est and brief to each Individual ia southwest Oklahoma a
eaiMwertky of your aatronaare and pride.
'' rft.$ are aaw located la our great building covering more
' Jkm JetiMe taa floer apace used by any store in this section.
XWHst Mat Isayiaff power we are able to offer values unmatch
A' Wfcaa la Lawton you areeerdially invited to make thia
2' yaajrtMaisjMartera where ever convenience fer your pleas-
' jam aa eMVaaieaee ia ezteadei.
1 Tin tiilall isMaaeisa al keKee' raaaV ta wear far-
X -Maae. faaa fpask aaWI (vrsOsliiafs tm asaa.
4J j; .
If OK-MimR '" " 13
here's ond that is going to kep
hi bald spot covered as much as
possible for ' the benefit of his
own fciecetth and others can do
as they please.
The seat of war will need a lot
of patching after this struggle
la over. Philadelphia Inquirer.
Whatsoever a man seweth
tnat shall he also rip.
MISSIVES FROM MISTLETOE
Old Santa arrived arrived with
a bang and a clatter and found
the folks in this beat jubilant
and joyful over the "Great white
way" that hud preceded him
Christmas eve. We as a peace
loving people greatly appreciated
Buch a quiet but patriotic yule
tide rejoicing in the fact that
our only battles were snow-fights
and our only dum-dums snow-
balls. A crowd of Chrismas joyful
folks spent the feast day nt Tom
Sperlings and partook of a boun-
tiful supply of esculent edibles
which swayed and caused to
groan the fe.rfne board.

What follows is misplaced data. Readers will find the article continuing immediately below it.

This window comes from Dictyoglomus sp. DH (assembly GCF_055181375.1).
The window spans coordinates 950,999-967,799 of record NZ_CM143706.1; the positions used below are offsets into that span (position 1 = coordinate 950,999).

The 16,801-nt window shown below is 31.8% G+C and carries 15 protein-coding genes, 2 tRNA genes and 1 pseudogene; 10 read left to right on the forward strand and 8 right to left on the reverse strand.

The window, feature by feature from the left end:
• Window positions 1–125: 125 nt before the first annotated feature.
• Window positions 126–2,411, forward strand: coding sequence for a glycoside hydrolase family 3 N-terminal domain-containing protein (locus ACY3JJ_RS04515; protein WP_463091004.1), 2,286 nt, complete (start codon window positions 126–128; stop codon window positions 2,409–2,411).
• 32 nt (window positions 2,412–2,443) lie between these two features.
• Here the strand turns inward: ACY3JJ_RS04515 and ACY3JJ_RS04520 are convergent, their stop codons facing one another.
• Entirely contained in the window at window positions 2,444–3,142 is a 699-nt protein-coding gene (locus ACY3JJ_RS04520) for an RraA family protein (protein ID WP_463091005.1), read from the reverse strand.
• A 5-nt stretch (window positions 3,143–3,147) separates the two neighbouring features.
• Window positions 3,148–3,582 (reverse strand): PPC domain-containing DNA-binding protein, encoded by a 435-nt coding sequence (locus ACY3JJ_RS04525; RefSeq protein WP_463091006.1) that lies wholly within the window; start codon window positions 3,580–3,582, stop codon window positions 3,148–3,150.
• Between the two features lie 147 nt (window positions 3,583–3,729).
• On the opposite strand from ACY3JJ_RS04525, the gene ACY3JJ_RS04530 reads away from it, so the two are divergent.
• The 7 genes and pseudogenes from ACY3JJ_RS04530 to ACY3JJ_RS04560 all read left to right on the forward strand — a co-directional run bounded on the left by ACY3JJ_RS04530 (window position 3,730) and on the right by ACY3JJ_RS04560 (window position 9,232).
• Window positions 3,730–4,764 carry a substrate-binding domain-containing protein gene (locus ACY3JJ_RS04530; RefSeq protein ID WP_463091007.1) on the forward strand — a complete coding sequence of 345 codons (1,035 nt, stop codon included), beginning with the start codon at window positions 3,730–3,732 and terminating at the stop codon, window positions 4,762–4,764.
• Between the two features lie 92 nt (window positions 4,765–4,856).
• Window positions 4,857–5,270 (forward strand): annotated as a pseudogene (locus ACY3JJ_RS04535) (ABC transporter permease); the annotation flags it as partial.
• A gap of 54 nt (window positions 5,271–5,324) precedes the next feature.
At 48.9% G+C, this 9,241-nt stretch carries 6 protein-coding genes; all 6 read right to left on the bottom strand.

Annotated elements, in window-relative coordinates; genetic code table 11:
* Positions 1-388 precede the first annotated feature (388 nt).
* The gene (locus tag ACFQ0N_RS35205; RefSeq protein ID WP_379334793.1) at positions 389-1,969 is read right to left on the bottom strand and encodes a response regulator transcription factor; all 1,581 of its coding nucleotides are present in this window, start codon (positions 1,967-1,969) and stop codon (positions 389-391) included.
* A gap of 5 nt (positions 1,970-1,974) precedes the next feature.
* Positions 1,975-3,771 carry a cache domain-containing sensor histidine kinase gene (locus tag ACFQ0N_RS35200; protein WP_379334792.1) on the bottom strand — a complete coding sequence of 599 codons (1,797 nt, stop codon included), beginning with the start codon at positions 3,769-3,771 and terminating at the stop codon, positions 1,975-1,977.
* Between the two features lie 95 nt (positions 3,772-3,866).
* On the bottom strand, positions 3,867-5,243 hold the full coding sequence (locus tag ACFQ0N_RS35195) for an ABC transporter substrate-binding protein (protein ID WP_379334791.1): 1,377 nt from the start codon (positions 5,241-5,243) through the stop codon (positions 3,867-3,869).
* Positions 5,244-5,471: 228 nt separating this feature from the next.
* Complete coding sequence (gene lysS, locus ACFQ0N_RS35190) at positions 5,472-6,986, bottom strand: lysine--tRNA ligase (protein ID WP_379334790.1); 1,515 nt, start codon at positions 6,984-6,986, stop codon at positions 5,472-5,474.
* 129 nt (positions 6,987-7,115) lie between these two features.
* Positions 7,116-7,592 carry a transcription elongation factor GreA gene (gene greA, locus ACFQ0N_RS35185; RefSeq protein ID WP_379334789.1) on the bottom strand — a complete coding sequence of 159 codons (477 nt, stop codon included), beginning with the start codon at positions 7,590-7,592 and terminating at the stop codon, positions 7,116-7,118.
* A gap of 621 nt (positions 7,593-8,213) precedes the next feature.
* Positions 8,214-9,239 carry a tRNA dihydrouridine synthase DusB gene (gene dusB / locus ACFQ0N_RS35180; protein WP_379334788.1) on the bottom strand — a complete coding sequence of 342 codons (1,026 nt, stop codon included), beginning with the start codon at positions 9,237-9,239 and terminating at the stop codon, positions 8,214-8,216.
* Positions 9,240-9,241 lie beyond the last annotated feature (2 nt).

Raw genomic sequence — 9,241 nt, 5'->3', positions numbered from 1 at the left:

The Richardsons. sons daugh
ters and grandchildren of Uncle
Tom met at his home Christmas
and took cognizance of the ann-
ual dinner there.
C. A. Sperling and family at-
their holiday dinner at home.
their anticipated visit to Tom
Sperling's being prevented by
the serious illness of their
Tom and Jim Lake were visit
ed this Christmas by their broth-
er and family from Woodward
Jess Townley and A. B. Sperl-
ing took a big hunt Saturday
and bagged 20 of the feathered
friends of the farmer together
with some rabbits.
Our much esteemed friend and
neighbor Joe Carter left for his
future residence in St. Joe Mis-
souri last Monday.
We are pleased to learn that
Tom Spencer is moving back on
his farm h"re where he former-
ly lived. He expects to leave
Kansas this -week.
Young. Short k- pioneer citizen
of Lawton died Tuesday even-
Ted Kelley a hoy at Lawton
had his left hnnd bndlv injured
while playing with dynamite
. Howard the little child of G.
Mv Coffin is very sick with pneu-
monia RiU.Bnrk6r'of routo3i8mov
ingithis week onto route 1.
. . . .
and f rrospenty Ibrough
i it; -'
S I This SsmiHhI
III It far tilt U
" M vary raa. 1
BB ' aeaaaUrataa HI
HI aat aaa aaa llafnl
UH MtaeaVartlaa ff ((lHj
WW yaaawaraa inl
.-.' - . ..
tflll OKLA. FAMI'1 CHAMfI01
HAT ON'S UH '
OVEN A MILLION AND A HALF
WOMEN WORK AS FARM HANDS
IN THE UNITED STATES
Our government norer faced 10 tra-
mcndnui a problem aa that now (ring
dormant at the doom of control nd